Historically, prices are lower and more volatile during the summer months and if you take this into account, the drop is only 2.2 percent. 

What’s driving the fall in prices? 

House buyers in Sweden have just witnessed “one of the biggest increase in interest rates for households in modern times”, Helgesson pointed out, adding that his bank did not expect interest rates to drop anytime soon. Their forecast is instead that the policy rate will be at 2 percent by the end of year, a substantial increase from today’s 0.75 percent.

Nordea now believes that the drop in property prices will continue, and that towards the end of next year, prices could drop by 10 percent, more even than in March. 

According to Robert Bergqvist, senior economist at Swedish bank SEB, the price drop is bigger than analysts originally anticipated: “Obviously the interest rate hikes have had a very big effect,” he said. “People believe this is the end of low interest rates, and then there’s also a continuing worry over inflation”. 

According to an indicator published by Sweden’s SEB bank, only 31 percent of those interviewed believed that prices would continue to rise in the coming year, an 11 percent decrease on last month. Around half of those interviewed believed instead that prices would fall.

“We are heading towards a very dramatic six months, or at least until the end of the year. Housing prices are depressed, interest rates have a lot of power and in the short term, rates have not increased as much as they are going to”, Helgesson said. 

So could the falls be permanent, or at least take years to recover? 

Prices are unlikely to stay this low for very many years, Bergqvist said, pointing to the continuing housing shortage in Sweden. 

In SEB’s survey, 204 out of 290 reported that there was shortage in the housing market in May. This could lead to price increases in the future unless new housing is built, he predicted. 

“It is not necessarily positive: if there are no building developments, there is also a loss of growth and people can’t move into places where jobs are available. Our demographics show that we must continue building, otherwise prices will stay high”, he said.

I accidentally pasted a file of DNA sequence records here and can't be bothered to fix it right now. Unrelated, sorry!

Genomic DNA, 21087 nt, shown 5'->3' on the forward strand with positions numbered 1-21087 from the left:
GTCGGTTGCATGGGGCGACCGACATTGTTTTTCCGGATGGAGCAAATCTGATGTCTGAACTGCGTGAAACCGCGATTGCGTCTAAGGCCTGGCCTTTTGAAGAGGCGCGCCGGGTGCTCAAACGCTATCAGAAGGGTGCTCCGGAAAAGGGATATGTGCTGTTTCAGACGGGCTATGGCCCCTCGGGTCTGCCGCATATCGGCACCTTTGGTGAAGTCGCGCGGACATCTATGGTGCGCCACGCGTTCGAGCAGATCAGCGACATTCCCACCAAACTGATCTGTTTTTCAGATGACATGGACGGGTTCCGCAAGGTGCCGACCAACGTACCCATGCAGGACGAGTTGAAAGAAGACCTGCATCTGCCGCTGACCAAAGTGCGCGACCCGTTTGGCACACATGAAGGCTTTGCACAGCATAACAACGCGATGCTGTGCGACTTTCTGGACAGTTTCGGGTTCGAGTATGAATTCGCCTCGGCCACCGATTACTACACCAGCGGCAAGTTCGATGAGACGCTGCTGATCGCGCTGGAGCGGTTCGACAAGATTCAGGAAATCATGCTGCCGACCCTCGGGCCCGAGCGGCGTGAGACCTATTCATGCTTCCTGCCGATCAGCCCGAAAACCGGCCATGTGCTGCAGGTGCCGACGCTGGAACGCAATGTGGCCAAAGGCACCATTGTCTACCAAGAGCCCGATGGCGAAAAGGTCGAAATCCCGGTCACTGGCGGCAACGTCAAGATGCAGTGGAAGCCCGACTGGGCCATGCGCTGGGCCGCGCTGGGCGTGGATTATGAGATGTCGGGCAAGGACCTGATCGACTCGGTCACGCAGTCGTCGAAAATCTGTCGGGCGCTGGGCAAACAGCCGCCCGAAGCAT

How should buyers and sellers react to the falling market? 

Bergqvist underlined that people still tended to have a different perception of market, depending on which side of the property sale they stood. Sellers tended to still have a lot of optimism, while buyers were more pessimistic.

This, he said, was creating an unbalance in the market, which Berqvist predicted would slow down the housing market in the coming months, and then lead to continuing declines, as sellers slowly accepted lower prices. 

Bergqvist advised sellers who have already bought a new house to be as flexible as possible on the price they get for their old one. 

“The most important thing to try to get out of the place you are trying to sell as fast as you can,” he said. “It’s not the time to look back and have too high expectations. It’s best not have two properties”.

He also underlined the importance of having a margin when selling, warning that it is always hard to hit the highest or lowest price possible when negotiating the sale of a property.

“But if you wish to have your property in the long run, then it’s not too important what happens with house prices in the short term perspective,” he said.